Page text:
Two experts on an international mission to investigate the origins of Covid-19 in China are still in Singapore after testing positive for Covid antibodies, the WHO said Thursday.
The World Health Organization said earlier that the international team of experts had landed in Wuhan for the long-delayed mission, but it later tweeted that two had yet to make it there.
“Two scientists are still in #Singapore completing tests for #COVID19,” the UN health body said in a tweet.
“All team members had multiple negative PCR and antibody tests for Covid-19 in their home countries prior to travelling,” it said.
But it added that the team of more than a dozen experts had been tested again during a stopover in Singapore.
WHO said all members were negative for PCR, which determines whether a person is currently infected with Covid-19.
But two members had tested positive for so-called IgM antibodies, which are usually the first antibodies produced by the immune system when a virus attacks.
When IgM is detected, the subject could still be infected or may recently have recovered from a Covid-19 infection.
WHO said the two were currently being retested for IgM as well as IgG antibodies, which generally appear a week or so after Covid-19 symptoms begin and indicate that you recently were infected with the virus.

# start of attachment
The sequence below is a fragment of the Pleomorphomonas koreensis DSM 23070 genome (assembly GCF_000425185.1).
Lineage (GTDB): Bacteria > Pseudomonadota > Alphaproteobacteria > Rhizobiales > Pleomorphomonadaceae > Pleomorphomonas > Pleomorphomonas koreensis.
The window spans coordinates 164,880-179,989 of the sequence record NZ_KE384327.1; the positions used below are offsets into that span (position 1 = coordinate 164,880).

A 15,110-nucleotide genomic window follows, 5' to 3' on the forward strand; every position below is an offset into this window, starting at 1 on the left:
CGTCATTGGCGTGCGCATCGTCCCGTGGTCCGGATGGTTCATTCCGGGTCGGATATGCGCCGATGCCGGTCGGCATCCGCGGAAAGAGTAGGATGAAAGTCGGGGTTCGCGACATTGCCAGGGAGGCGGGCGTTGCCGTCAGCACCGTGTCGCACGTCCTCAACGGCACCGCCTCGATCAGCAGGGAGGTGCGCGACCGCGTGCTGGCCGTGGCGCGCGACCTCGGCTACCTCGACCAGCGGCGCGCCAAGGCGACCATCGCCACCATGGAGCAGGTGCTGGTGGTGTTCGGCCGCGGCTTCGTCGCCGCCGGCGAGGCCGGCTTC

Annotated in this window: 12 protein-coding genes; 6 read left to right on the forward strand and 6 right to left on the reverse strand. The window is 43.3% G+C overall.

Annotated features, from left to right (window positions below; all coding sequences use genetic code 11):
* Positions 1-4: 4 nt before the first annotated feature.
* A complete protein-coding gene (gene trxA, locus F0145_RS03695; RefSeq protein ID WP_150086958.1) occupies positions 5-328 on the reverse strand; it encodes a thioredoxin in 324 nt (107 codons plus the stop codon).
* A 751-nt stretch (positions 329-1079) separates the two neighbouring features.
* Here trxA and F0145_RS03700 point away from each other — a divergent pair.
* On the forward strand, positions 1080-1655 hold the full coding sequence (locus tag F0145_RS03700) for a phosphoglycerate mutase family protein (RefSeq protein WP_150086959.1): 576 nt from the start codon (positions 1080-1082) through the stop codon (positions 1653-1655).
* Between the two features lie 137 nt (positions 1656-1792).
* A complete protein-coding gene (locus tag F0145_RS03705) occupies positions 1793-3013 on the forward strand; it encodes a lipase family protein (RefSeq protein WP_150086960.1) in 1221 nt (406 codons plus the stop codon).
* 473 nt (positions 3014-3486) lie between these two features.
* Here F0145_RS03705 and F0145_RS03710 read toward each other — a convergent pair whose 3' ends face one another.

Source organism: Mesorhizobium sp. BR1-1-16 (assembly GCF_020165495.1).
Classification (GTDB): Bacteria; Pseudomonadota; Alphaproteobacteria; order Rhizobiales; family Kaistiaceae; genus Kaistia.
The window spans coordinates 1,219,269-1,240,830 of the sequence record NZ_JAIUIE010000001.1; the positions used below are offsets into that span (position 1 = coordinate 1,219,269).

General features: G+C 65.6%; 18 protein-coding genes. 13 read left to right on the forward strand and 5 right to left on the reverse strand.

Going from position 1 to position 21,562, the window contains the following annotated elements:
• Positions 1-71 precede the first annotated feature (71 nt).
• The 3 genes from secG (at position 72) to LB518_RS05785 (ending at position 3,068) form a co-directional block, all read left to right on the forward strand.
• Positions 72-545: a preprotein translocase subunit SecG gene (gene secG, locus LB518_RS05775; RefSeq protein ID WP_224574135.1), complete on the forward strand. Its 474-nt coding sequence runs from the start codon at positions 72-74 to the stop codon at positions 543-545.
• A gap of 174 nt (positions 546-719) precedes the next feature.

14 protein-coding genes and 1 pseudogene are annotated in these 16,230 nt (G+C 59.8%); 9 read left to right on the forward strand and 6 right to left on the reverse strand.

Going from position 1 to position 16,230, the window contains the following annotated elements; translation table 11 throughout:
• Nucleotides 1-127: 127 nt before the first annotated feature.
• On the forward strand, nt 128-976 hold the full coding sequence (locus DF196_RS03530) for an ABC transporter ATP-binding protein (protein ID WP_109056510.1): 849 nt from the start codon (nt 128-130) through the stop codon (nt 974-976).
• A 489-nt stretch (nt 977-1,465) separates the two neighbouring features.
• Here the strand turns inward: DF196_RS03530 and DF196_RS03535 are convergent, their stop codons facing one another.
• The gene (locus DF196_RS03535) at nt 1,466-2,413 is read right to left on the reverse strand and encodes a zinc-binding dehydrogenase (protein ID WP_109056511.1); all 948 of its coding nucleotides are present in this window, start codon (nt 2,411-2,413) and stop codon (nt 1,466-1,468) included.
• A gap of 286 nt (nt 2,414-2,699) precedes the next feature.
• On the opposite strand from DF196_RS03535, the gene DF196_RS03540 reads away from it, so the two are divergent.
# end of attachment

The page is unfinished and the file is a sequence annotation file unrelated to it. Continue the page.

The WHO has for months been working to send the team of international experts, including epidemiologists and animal health specialists, to China to help probe the animal origin of the novel coronavirus pandemic and how the virus first crossed over to humans.
The WHO says establishing the pathway of the virus from animals to humans is essential to preventing future outbreaks.
The virus was first detected in Wuhan in late 2019 and has since spread across the world, killing nearly two million people so far, infecting tens of millions and eviscerating the global economy.
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